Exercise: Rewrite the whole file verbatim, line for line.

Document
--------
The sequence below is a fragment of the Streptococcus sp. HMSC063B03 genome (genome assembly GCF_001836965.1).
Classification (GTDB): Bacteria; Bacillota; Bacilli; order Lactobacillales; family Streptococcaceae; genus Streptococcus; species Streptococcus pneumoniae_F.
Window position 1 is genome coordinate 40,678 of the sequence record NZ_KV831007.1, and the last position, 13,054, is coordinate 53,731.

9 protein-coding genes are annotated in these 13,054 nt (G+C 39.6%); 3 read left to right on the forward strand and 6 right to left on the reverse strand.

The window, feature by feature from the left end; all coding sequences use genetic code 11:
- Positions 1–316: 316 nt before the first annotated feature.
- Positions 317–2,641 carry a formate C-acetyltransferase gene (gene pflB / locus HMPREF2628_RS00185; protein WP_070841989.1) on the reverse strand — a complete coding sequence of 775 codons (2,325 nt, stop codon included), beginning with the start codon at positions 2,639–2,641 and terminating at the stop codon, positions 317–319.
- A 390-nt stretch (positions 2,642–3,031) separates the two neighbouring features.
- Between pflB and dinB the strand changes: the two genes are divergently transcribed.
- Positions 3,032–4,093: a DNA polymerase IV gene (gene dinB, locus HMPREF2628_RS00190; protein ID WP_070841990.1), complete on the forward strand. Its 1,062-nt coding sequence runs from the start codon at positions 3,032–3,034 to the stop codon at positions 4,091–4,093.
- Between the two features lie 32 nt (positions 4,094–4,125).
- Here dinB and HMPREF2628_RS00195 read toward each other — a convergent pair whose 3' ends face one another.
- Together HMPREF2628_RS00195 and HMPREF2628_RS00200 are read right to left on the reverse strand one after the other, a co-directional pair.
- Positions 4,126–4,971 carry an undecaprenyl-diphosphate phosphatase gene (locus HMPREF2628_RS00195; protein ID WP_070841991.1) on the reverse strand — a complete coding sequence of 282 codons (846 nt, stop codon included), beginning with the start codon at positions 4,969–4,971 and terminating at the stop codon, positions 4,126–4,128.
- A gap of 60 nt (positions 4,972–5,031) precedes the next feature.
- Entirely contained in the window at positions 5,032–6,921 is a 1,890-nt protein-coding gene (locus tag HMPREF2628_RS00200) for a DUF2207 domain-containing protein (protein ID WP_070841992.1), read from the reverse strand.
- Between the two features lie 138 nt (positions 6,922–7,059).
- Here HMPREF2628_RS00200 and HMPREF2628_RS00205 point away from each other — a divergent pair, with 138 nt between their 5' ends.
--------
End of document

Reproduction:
The sequence below is a fragment of the Streptococcus sp. HMSC063B03 genome (genome assembly GCF_001836965.1).
Classification (GTDB): Bacteria; Bacillota; Bacilli; order Lactobacillales; family Streptococcaceae; genus Streptococcus; species Streptococcus pneumoniae_F.
Window position 1 is genome coordinate 40,678 of the sequence record NZ_KV831007.1, and the last position, 13,054, is coordinate 53,731.

9 protein-coding genes are annotated in these 13,054 nt (G+C 39.6%); 3 read left to right on the forward strand and 6 right to left on the reverse strand.

The window, feature by feature from the left end; all coding sequences use genetic code 11:
- Positions 1–316: 316 nt before the first annotated feature.
- Positions 317–2,641 carry a formate C-acetyltransferase gene (gene pflB / locus HMPREF2628_RS00185; protein WP_070841989.1) on the reverse strand — a complete coding sequence of 775 codons (2,325 nt, stop codon included), beginning with the start codon at positions 2,639–2,641 and terminating at the stop codon, positions 317–319.
- A 390-nt stretch (positions 2,642–3,031) separates the two neighbouring features.
- Between pflB and dinB the strand changes: the two genes are divergently transcribed.
- Positions 3,032–4,093: a DNA polymerase IV gene (gene dinB, locus HMPREF2628_RS00190; protein ID WP_070841990.1), complete on the forward strand. Its 1,062-nt coding sequence runs from the start codon at positions 3,032–3,034 to the stop codon at positions 4,091–4,093.
- Between the two features lie 32 nt (positions 4,094–4,125).
- Here dinB and HMPREF2628_RS00195 read toward each other — a convergent pair whose 3' ends face one another.
- Together HMPREF2628_RS00195 and HMPREF2628_RS00200 are read right to left on the reverse strand one after the other, a co-directional pair.
- Positions 4,126–4,971 carry an undecaprenyl-diphosphate phosphatase gene (locus HMPREF2628_RS00195; protein ID WP_070841991.1) on the reverse strand — a complete coding sequence of 282 codons (846 nt, stop codon included), beginning with the start codon at positions 4,969–4,971 and terminating at the stop codon, positions 4,126–4,128.
- A gap of 60 nt (positions 4,972–5,031) precedes the next feature.
- Entirely contained in the window at positions 5,032–6,921 is a 1,890-nt protein-coding gene (locus tag HMPREF2628_RS00200) for a DUF2207 domain-containing protein (protein ID WP_070841992.1), read from the reverse strand.
- Between the two features lie 138 nt (positions 6,922–7,059).
- Here HMPREF2628_RS00200 and HMPREF2628_RS00205 point away from each other — a divergent pair, with 138 nt between their 5' ends.